Office Space Lease in Overland Park from a Landlord’s Perspective
When you as a tenant want to rent a space, it is important to not only know what your own needs and concerns are, but what a landlord’s priorities are going to be. An understanding of what the landlord wants out of a lease can help prepare you for negotiations by figuring out the where you might want to fight for what you want and where it would be best to compromise. Here are a few things landlords want out of a lease, as outlined in the article “Focus on Landlords – Key Landlord Lease Issues”:
- Gross-up Clause. Many landlords want to add a gross-up clause to the lease in order to make sure that they can cover operating expenses that might vary from tenant to tenant.
- Limited Transfer Rights. You as a tenant might want the possibility of transferring your lease to a third party if necessary, but a landlord might try to retain the right to repossess the space in this situation if they want to.
- Access to Premises. The landlord will most likely want to be allowed access to your rented premises in the event that they need access to the property for other tenants’ build-outs—for example to run cables, conduits, or pipes.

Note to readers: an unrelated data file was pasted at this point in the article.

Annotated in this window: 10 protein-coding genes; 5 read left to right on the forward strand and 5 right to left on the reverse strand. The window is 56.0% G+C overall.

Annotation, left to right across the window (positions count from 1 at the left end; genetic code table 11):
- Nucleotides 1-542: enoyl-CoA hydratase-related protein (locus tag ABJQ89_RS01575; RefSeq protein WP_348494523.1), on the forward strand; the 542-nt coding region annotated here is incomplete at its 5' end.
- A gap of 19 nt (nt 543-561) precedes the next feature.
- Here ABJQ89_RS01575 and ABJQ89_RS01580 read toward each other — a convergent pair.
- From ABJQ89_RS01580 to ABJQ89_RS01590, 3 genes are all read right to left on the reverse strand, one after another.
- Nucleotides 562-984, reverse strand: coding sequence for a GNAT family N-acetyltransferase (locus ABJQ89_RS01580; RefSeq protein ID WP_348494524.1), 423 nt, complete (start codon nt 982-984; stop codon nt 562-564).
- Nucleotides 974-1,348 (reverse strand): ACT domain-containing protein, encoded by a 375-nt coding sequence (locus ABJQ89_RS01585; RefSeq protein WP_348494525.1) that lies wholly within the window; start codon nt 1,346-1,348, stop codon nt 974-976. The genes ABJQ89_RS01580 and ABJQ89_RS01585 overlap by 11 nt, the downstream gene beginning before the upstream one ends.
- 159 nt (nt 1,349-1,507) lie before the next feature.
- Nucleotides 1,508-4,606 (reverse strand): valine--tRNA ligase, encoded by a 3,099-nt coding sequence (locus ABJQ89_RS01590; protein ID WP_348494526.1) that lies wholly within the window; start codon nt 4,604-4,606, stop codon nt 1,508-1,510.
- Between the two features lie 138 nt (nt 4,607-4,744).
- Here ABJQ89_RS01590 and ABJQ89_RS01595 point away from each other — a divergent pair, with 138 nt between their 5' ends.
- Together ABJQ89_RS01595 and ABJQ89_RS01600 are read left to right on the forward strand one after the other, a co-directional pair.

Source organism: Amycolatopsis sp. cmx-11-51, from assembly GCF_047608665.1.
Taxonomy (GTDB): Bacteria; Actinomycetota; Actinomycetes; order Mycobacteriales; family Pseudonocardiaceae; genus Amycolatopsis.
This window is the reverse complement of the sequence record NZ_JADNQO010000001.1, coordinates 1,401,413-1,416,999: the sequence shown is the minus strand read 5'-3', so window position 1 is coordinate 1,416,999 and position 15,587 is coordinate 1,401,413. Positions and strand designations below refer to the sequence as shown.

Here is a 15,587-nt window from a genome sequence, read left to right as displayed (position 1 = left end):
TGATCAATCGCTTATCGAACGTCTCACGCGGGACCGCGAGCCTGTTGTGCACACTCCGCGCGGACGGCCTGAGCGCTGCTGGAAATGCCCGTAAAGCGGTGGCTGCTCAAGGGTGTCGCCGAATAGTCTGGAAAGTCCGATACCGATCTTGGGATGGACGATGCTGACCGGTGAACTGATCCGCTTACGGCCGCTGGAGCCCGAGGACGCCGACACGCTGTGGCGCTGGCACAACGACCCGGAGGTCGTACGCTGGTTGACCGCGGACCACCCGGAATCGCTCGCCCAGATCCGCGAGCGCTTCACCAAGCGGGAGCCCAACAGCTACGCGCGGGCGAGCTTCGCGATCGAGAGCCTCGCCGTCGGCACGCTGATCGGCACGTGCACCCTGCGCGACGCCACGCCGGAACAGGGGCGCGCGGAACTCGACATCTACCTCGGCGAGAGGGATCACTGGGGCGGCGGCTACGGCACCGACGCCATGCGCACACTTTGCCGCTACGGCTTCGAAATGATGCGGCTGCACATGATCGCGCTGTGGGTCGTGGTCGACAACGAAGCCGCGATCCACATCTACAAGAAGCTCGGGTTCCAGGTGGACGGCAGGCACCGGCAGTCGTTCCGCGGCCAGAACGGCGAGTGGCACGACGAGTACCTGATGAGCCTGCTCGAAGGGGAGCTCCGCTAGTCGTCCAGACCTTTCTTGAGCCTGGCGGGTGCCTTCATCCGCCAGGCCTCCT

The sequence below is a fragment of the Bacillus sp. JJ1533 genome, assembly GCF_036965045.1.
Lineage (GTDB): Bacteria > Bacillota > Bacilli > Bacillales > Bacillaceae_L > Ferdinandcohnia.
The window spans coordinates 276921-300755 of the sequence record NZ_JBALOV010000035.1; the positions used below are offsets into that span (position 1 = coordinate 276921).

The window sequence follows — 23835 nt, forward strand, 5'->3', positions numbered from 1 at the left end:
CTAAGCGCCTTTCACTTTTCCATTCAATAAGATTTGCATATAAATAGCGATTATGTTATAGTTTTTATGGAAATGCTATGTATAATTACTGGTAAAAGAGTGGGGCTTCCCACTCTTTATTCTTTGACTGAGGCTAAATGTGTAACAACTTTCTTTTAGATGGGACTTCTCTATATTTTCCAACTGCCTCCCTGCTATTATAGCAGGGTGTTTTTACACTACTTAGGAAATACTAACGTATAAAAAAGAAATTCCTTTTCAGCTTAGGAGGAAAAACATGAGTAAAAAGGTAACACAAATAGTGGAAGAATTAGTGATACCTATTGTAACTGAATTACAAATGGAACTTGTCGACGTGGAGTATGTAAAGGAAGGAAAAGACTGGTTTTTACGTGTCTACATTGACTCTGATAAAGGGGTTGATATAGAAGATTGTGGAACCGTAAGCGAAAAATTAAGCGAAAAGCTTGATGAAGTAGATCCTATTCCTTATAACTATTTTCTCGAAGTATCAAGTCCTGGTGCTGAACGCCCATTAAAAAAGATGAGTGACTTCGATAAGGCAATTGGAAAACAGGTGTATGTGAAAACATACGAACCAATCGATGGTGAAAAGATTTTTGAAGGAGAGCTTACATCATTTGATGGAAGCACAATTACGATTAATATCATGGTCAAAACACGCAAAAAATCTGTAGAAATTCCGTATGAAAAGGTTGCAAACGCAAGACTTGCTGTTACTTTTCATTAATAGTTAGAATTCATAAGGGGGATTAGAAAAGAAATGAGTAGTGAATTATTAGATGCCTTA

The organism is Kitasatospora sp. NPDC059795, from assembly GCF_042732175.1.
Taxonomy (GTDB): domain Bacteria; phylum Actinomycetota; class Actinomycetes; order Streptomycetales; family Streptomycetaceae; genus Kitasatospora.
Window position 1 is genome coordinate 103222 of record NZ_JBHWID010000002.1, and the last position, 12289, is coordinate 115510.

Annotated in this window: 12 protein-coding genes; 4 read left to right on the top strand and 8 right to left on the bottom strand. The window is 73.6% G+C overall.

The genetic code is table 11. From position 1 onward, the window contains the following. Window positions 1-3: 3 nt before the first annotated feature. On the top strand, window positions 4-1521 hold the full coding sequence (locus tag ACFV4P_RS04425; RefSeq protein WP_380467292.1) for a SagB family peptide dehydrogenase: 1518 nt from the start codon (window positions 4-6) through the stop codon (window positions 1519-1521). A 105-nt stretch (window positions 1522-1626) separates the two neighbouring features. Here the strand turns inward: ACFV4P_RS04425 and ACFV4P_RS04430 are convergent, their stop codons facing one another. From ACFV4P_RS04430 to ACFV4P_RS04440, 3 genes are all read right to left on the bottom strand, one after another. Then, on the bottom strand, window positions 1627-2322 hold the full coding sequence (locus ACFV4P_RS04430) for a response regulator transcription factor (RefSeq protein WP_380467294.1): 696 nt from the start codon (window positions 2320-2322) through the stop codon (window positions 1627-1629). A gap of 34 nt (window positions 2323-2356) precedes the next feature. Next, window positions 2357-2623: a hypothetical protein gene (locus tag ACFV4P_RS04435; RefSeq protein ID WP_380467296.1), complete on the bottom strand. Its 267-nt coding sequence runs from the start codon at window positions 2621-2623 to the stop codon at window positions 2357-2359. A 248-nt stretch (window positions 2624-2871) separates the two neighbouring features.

- Restricted Special Rights. The landlord will try to limit any special privileges, i.e. the right to self-insure, to only the original tenant named in the lease.
- Construction Guidelines. The lease might specify that you as a tenant are to carry out any construction on your space in a way that preserves labor harmony.
- Right to Withhold Consent. The landlord will most likely try to make sure that your avenues for addressing their failure to give consent on something like subleasing, for example, are limited and do not involve any financial liability for them.
- Lease Document Length. A final landlord angle to be aware of is the fact that landlords usually prefer shorter leases in order to be able to sign tenants quickly. They will most likely present a shorter lease with terms that are more favorable for them in the hopes that a tenant will sign without making too many changes.
As you enter negotiations for a space, be aware of what the landlord is looking for so that you can understand your leverage and the priorities of both sides.